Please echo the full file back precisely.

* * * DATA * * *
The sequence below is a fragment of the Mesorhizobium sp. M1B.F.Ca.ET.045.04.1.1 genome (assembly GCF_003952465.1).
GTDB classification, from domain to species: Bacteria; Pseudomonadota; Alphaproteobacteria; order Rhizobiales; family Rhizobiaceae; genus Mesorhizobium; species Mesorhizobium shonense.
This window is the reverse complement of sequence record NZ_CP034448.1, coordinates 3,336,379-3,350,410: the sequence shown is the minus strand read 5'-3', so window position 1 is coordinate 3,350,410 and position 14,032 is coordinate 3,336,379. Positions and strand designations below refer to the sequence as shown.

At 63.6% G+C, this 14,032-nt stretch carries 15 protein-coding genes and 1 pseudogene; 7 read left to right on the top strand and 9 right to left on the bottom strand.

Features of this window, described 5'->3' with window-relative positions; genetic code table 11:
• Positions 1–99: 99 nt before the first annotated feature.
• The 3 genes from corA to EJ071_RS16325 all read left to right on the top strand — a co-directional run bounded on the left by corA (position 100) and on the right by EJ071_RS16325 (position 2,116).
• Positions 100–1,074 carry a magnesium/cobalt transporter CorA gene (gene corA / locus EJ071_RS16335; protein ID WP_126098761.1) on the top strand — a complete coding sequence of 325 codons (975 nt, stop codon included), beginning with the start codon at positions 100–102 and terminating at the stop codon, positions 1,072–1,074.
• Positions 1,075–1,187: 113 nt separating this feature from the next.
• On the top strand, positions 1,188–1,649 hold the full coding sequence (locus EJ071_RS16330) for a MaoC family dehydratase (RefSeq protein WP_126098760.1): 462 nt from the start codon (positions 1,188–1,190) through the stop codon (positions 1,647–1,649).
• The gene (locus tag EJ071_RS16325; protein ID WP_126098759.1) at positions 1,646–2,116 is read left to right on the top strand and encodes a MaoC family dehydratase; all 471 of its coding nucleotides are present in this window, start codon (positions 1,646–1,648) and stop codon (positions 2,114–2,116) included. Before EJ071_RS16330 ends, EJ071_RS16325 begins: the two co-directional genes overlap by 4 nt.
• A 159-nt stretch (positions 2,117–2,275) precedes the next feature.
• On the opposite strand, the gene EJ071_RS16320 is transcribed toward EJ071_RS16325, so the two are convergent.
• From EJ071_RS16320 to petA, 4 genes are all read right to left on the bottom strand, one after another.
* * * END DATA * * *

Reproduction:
The sequence below is a fragment of the Mesorhizobium sp. M1B.F.Ca.ET.045.04.1.1 genome (assembly GCF_003952465.1).
GTDB classification, from domain to species: Bacteria; Pseudomonadota; Alphaproteobacteria; order Rhizobiales; family Rhizobiaceae; genus Mesorhizobium; species Mesorhizobium shonense.
This window is the reverse complement of sequence record NZ_CP034448.1, coordinates 3,336,379-3,350,410: the sequence shown is the minus strand read 5'-3', so window position 1 is coordinate 3,350,410 and position 14,032 is coordinate 3,336,379. Positions and strand designations below refer to the sequence as shown.

At 63.6% G+C, this 14,032-nt stretch carries 15 protein-coding genes and 1 pseudogene; 7 read left to right on the top strand and 9 right to left on the bottom strand.

Features of this window, described 5'->3' with window-relative positions; genetic code table 11:
• Positions 1–99: 99 nt before the first annotated feature.
• The 3 genes from corA to EJ071_RS16325 all read left to right on the top strand — a co-directional run bounded on the left by corA (position 100) and on the right by EJ071_RS16325 (position 2,116).
• Positions 100–1,074 carry a magnesium/cobalt transporter CorA gene (gene corA / locus EJ071_RS16335; protein ID WP_126098761.1) on the top strand — a complete coding sequence of 325 codons (975 nt, stop codon included), beginning with the start codon at positions 100–102 and terminating at the stop codon, positions 1,072–1,074.
• Positions 1,075–1,187: 113 nt separating this feature from the next.
• On the top strand, positions 1,188–1,649 hold the full coding sequence (locus EJ071_RS16330) for a MaoC family dehydratase (RefSeq protein WP_126098760.1): 462 nt from the start codon (positions 1,188–1,190) through the stop codon (positions 1,647–1,649).
• The gene (locus tag EJ071_RS16325; protein ID WP_126098759.1) at positions 1,646–2,116 is read left to right on the top strand and encodes a MaoC family dehydratase; all 471 of its coding nucleotides are present in this window, start codon (positions 1,646–1,648) and stop codon (positions 2,114–2,116) included. Before EJ071_RS16330 ends, EJ071_RS16325 begins: the two co-directional genes overlap by 4 nt.
• A 159-nt stretch (positions 2,117–2,275) precedes the next feature.
• On the opposite strand, the gene EJ071_RS16320 is transcribed toward EJ071_RS16325, so the two are convergent.
• From EJ071_RS16320 to petA, 4 genes are all read right to left on the bottom strand, one after another.